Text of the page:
Washington criminal defense attorneys understand that people sometimes face drug charges because they were in a vehicle or a home where drugs were present. This can be particularly true of the owner or resident of the property where the drugs were found. Although a landlord generally cannot be held liable for a tenant’s criminal actions just because he or she failed to evict the tenant, a Washington appeals court recently upheld a conviction of a woman whose boyfriend allegedly had a marijuana grow operation in her home.
According to the appeals court’s opinion, the defendant lived in a home owned by her stepmother with no formal lease agreement. She shared the home with her children, her boyfriend, and her boyfriend’s brother. The police executed a search warrant and found 27 marijuana plants in the back yard, marijuana in the kitchen, and drying marijuana and glass pipes in the basement. The defendant was charged with manufacturing marijuana. She testified that the marijuana was her boyfriend’s and denied any involvement with the marijuana grow. She testified she had asked him to stop, but he did not do so. She admitted it was her choice to allow her boyfriend to remain at the residence.
The jury instruction on the definition of manufacture stated it is “the direct or indirect production, preparation, propagation or processing of any controlled substance.” The defendant’s attorney objected to the instruction, contending that it was vague and misleading. The state argued the defendant acted as a de facto landlord and was therefore responsible for providing a location for the grow operation. The state argued the defendant had dominion and control over the property and therefore had direct or indirect involvement in manufacturing marijuana. The jury asked the court to define “indirect” during its deliberations, and the court referred them to the jury instructions. The jury convicted the defendant.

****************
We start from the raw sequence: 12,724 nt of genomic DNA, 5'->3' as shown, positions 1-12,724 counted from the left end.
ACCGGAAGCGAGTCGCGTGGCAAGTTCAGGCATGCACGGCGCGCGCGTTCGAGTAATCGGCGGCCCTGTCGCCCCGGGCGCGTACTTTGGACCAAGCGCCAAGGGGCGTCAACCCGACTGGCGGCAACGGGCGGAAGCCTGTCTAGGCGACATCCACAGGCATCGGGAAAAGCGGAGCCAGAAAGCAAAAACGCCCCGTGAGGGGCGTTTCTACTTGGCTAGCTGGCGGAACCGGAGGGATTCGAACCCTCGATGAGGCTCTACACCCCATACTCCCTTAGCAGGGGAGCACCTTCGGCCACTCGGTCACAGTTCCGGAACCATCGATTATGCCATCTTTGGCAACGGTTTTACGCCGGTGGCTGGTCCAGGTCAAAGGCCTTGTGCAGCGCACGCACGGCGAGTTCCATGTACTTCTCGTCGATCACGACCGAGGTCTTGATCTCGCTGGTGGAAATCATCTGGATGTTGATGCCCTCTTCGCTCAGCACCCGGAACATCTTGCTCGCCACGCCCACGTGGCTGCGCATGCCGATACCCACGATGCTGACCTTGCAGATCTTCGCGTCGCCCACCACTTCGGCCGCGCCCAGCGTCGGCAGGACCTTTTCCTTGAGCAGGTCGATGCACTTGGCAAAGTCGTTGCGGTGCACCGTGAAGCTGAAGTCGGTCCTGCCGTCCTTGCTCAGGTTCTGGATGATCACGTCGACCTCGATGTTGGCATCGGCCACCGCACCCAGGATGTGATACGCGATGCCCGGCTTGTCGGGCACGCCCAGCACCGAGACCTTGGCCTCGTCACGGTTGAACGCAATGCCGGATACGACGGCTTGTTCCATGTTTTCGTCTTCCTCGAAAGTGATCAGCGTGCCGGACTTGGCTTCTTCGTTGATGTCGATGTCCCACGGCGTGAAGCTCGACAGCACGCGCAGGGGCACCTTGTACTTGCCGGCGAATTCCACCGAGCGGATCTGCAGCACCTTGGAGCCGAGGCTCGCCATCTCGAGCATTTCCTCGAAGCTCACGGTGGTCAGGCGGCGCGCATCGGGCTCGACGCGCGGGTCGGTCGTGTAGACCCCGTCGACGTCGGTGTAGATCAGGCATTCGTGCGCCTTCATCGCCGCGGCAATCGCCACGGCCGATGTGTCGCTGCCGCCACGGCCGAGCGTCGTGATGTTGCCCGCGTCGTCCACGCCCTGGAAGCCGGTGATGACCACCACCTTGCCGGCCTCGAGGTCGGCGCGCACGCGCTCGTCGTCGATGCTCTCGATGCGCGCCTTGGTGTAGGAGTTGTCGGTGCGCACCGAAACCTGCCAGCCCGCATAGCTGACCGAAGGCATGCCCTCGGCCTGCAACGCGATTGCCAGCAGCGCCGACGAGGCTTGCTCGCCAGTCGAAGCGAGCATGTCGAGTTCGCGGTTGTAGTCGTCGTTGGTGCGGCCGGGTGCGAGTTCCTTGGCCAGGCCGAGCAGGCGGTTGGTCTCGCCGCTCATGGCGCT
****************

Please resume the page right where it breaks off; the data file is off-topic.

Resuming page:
The defendant appealed. She argued case law held that a landlord is not responsible for a tenant’s criminal activity just because the landlord failed to evict the tenant. She argued the instructions were unclear because they allowed the jury to convict her under the erroneous legal theory that she was responsible as the de facto landlord.
The appeals court distinguished the previous case law from the present case, however. In the case cited by the defendant, the grow operation was in the basement and the landlord tried to present evidence at trial that he had sublet the basement and did not have control over it or the tenant’s activities. In that case, the court considered the restrictions on the landlord’s access to the property under Washington landlord-tenant law.
In the present case, the appeals court found the defendant did not have a traditional landlord-tenant relationship with her boyfriend. She did not rent a portion of the home to him and did not have restricted access under landlord-tenant law. They shared the entire household and she maintained full access to the property. The appeals court found that, because she had full access, she could be found in constructive possession of the marijuana. The appeals court also found that the instruction was an accurate statement of the law. The appeals court affirmed the conviction, though one Justice dissented.
If you are facing drug charges, an experienced Washington criminal defense attorney can help you protect your rights. Call Blair & Kim, PLLC, at (206) 622-6562 to set up a consultation to talk about your case.
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